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Luke 3:10 And the multitudes asked him. A true feeling of repentance produces in the mind of the poor sinner an eager desire to know what is the will or command of God. John’s reply explains, in a few words, the fruits worthy of repentance: for the world is always desirous to acquit itself of its duty to God by performing ceremonies; and there is nothing to which we are more prone, than to offer to God pretended worship, whenever he calls us to repentance. But what fruits does the Baptist here recommend? The duties of charity, and of the second Table of the Law:272272 “Des ceuvres de charite comprises en la seconde Table de la Loy;” — “works of charity included in the second Table of the Law.” not that God disregards the outward profession of godliness, and of his worship; but that this is a surer mark of distinction, and less frequently leads to mistakes.273273 “Non pas que Dieu ne requiere aussi une profession externe de son service et de la crainte de son nom, mais pource que l’autre partie est la marque la plus certaine pour cognoians, et, laquelle vrals on est le moins abuse.” — “Not that God does not require also an external profession of his service and of the fear of his name, but because the other part is the surest mark to know true penitents, and one in which there is less risk of deception.” For hypocrites labor strenuously to prove themselves worshippers of God by the performance of ceremonies, — paying no regard, however, to true righteousness: for they are either cruel to their neighbors, or addicted to falsehood and dishonesty.
It was therefore necessary to subject them to a more homely examination,274274 “C'est a dire, ou ils ne peuvent pas si aisement tromper.” — “That is to say, in which they cannot so easily deceive.” if they are just in their dealings with men, if they relieve the poor, if they are generous to the wretched, if they give liberally what the Lord has bestowed upon them. This is the reason why our Lord pronounces “judgment, mercy, and faith,” to be “the weightier matters of the law,” (Matthew 23:23,) and Scripture everywhere recommends “justice and judgment.” We must particularly observe, that the duties of charity are here mentioned, not because they are of higher value than the worship of God, but because they testify the piety of men,275275 “De la crainte de Dieu qui est en l'homme;” — “of the fear of God which is in man.” so as to detect the hypocrisy of those who boast with the mouth what is far distant from the heart.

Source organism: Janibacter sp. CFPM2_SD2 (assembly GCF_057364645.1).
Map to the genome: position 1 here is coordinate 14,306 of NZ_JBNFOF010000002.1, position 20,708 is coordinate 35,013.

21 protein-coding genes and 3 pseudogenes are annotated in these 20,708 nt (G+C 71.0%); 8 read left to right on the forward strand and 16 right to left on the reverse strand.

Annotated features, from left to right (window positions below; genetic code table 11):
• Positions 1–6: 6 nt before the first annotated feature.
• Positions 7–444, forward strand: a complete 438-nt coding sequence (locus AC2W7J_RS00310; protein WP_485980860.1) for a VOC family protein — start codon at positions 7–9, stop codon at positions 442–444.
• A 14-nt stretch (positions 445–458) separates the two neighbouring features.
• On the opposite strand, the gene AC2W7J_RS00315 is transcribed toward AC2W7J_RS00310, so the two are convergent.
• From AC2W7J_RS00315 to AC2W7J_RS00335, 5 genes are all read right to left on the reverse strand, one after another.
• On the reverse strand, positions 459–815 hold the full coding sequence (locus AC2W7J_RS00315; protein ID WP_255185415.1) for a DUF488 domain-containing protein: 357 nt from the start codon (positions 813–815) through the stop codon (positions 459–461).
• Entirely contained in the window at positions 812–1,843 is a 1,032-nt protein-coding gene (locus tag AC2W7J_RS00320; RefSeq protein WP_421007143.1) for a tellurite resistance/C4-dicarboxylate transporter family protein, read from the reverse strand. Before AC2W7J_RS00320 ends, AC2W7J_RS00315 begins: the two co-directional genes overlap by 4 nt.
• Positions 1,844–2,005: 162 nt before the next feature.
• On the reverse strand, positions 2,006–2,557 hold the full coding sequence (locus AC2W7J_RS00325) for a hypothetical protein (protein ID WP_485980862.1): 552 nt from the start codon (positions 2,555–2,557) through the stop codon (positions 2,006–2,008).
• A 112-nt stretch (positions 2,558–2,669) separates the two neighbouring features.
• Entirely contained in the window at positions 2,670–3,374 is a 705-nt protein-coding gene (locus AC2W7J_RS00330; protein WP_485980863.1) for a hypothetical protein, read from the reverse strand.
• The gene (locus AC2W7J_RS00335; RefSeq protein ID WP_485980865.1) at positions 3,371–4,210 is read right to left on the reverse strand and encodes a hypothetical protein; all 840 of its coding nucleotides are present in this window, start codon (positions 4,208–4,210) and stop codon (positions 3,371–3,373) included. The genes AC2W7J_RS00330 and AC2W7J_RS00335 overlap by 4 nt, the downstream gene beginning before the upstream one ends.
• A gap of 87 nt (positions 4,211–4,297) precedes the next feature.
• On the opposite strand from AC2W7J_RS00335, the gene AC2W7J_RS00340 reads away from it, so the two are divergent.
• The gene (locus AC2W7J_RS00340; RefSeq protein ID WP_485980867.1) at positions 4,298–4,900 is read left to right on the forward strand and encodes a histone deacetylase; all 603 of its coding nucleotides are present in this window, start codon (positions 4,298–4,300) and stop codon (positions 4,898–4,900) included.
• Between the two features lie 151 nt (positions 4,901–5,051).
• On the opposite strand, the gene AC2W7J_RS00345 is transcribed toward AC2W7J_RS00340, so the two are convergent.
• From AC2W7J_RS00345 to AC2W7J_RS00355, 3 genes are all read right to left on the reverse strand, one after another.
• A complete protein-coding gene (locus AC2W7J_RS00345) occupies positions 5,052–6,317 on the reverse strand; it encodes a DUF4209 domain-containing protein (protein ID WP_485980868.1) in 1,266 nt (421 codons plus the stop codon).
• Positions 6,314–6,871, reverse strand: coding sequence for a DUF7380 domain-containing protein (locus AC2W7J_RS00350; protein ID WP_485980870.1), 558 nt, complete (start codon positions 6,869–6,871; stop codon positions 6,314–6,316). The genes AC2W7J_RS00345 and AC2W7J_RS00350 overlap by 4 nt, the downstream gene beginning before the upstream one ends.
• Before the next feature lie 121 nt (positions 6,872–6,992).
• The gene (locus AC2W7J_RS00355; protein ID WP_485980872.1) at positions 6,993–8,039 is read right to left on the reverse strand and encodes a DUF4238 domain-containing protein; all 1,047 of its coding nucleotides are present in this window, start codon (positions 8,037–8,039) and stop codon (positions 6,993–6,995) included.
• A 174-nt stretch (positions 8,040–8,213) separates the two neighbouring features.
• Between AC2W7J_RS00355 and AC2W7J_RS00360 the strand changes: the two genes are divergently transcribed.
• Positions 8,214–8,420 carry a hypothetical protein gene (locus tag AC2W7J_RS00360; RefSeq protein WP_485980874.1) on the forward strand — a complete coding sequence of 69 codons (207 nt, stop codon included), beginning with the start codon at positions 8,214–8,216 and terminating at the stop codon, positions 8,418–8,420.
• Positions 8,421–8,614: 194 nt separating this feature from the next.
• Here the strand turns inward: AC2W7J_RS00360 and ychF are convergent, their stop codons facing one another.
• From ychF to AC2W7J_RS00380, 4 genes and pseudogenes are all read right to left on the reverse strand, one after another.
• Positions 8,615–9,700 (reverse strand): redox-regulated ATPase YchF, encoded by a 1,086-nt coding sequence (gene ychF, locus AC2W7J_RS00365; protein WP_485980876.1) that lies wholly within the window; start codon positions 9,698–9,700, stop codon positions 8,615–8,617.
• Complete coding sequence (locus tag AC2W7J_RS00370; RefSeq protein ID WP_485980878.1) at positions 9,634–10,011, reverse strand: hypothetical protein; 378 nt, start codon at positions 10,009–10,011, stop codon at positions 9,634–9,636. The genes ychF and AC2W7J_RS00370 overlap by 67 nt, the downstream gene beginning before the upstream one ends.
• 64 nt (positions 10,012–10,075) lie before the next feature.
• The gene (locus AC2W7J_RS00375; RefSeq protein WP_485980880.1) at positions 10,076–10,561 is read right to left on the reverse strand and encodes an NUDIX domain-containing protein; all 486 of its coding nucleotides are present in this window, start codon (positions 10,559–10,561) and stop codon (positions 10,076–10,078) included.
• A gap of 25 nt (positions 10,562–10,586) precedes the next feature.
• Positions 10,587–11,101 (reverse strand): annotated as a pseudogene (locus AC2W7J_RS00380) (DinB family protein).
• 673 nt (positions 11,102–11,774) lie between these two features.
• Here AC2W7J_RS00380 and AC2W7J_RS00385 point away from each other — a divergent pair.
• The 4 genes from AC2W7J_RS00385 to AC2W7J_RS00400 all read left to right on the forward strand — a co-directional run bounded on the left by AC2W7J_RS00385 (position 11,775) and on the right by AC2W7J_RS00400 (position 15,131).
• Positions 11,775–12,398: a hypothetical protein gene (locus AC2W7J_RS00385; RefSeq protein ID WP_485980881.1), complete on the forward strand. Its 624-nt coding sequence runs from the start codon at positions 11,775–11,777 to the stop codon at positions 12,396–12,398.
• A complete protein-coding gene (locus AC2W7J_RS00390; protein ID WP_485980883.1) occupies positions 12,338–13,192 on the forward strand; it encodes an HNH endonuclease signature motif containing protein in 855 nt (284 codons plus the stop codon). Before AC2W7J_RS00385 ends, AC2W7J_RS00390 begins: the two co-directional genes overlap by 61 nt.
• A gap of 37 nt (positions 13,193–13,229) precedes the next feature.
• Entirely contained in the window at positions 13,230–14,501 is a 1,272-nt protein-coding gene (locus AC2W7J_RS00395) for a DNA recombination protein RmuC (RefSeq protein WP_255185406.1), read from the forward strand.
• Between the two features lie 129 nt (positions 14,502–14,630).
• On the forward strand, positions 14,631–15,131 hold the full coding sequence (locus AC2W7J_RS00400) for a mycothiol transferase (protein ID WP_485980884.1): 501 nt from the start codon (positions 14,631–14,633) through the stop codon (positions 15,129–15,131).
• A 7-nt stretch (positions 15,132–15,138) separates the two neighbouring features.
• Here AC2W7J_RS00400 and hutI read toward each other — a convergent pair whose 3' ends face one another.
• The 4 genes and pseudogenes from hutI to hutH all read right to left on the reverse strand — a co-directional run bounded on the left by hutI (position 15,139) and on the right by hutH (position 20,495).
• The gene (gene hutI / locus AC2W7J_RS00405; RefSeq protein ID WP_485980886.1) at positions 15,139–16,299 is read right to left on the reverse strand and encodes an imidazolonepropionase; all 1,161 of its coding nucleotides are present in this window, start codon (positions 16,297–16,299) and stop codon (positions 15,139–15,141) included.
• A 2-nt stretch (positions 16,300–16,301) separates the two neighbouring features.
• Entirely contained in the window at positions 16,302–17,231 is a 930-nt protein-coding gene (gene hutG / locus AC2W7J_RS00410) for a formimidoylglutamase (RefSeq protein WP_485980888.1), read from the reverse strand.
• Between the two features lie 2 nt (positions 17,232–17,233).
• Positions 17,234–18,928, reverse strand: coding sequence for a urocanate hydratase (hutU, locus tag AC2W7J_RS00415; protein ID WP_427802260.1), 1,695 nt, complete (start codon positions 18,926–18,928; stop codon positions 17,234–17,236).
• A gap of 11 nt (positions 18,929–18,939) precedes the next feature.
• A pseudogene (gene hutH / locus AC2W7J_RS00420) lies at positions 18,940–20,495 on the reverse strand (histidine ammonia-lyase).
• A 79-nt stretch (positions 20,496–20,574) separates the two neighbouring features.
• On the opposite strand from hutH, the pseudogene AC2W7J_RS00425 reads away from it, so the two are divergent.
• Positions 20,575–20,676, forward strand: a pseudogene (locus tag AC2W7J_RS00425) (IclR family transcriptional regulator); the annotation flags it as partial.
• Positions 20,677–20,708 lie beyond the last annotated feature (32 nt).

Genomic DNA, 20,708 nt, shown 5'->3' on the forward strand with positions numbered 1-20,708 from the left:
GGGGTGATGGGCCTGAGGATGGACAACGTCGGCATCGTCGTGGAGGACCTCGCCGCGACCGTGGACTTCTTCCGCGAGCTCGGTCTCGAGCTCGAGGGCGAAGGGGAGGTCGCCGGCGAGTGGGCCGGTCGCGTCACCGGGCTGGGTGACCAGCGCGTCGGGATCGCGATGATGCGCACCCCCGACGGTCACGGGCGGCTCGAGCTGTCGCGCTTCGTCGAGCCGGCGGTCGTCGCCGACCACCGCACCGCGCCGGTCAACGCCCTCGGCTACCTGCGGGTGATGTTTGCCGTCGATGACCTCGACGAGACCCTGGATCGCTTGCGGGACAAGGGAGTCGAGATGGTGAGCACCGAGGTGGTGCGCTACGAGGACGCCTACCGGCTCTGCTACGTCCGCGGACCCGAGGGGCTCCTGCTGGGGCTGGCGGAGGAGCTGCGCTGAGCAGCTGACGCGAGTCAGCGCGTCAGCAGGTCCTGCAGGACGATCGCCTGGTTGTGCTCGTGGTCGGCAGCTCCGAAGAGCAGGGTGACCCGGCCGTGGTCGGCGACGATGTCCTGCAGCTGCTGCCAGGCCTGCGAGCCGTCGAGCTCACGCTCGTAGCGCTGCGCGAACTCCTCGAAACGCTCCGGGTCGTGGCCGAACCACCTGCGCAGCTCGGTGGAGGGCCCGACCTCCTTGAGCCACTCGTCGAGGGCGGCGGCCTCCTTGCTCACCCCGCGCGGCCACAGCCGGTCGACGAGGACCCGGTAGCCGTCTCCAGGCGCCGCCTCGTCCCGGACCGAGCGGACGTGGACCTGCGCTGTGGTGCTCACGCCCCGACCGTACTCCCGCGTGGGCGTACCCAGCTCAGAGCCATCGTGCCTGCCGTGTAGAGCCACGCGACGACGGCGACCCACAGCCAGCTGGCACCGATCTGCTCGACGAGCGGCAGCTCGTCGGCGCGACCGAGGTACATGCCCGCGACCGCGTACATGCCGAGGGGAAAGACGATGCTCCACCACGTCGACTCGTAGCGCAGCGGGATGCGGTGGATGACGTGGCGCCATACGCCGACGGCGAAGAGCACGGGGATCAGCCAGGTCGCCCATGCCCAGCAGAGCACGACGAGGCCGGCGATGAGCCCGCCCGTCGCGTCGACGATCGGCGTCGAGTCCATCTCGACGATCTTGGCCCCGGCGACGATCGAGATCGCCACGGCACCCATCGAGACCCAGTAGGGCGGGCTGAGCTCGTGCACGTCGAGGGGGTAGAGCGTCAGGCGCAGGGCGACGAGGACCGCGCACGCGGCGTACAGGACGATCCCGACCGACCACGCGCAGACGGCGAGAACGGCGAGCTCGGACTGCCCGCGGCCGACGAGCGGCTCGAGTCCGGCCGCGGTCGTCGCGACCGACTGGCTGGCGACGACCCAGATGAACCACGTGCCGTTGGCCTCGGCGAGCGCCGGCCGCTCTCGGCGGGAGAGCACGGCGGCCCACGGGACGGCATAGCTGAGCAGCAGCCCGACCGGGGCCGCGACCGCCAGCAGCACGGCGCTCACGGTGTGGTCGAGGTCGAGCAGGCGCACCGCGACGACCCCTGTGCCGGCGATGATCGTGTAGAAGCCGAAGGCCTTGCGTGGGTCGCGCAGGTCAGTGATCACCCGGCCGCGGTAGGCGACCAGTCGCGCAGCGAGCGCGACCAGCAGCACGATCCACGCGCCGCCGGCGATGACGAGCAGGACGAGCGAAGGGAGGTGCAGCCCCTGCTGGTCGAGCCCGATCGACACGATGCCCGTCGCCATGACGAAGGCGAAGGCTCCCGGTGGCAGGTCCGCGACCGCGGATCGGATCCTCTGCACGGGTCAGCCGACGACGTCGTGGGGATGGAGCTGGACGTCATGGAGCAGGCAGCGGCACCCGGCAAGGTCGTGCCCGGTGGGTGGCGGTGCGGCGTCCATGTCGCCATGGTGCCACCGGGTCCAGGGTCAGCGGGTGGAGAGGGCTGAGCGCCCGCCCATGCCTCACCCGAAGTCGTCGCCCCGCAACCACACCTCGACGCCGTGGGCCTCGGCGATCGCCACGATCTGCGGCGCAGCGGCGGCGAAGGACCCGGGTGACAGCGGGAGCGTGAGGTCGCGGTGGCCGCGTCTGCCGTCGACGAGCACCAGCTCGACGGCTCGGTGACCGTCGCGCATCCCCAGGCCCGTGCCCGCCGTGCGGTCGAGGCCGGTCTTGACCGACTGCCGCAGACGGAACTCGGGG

But it is asked, did John lay this injunction, in a literal sense, on all whom he was preparing to be Christ’s disciples, that they should not have two coats? We must observe, first, that this is the figure of speech which is called a Synecdoche, for under one example it comprehends a general rule. Hence it follows, that we must draw from it a meaning, which corresponds to the law of charity, as it is laid down by God: and that law is, that each person should give out of his abundance to supply the wants of the poor. God does not extort a tax, to be paid “grudgingly or of necessity” by those who, but for that necessity, would have chosen not to pay it: “for the Lord loveth a” willing and “cheerful giver,” (2 Corinthians 9:7.) I make this observation, because it is of great consequence for men to be convinced, that the portion of their wealth which they bestow in this manner is a sacrifice pleasing and of good savor to God, — that “with such sacrifices God is well pleased,” (Hebrews 13:16.)
Those who lay it down as a law, that no man must have any property of his own, not only make consciences to tremble, but overwhelm them with despair. With fanatics of this sort, who obstinately adhere to the literal meaning, it is not necessary that we should spend much time in refutation. If we are not allowed to have two coats, the same rule will apply to dishes, to salt-cellars, to shirts, and, in short, to all the furniture of a house. But the context makes it evident, that nothing was farther from John’s intention than to overthrow the order of a state. Hence we infer, that all that he enjoined on the rich was, that they should bestow on the poor, according to their own ability, what their necessity required.
“Consider to what extent the necessaries of life, which you enjoy abundantly, are wanted by your neighbors, that your abundance may be a supply for their want,” (2 Corinthians 8:14.)
But the more liberty that God allows us, we ought to be the more careful not to allow ourselves undue liberty.276276 “Cependant, tant plus Dieu nous traite doucement, et nous donne de liberte, tant plus faut-il que nous prenions garde a ne nous flatter ou lascher par trop la bride.” — “Yet the more gently God treats us, and the more liberty he gives us, so much the more ought we to take care not to flatter ourselves, or loose the bridle too much.” Let the necessity of our brethren affect us powerfully, and let the bounty of God, which is in our hands, stimulate us to acts of kindness and generosity.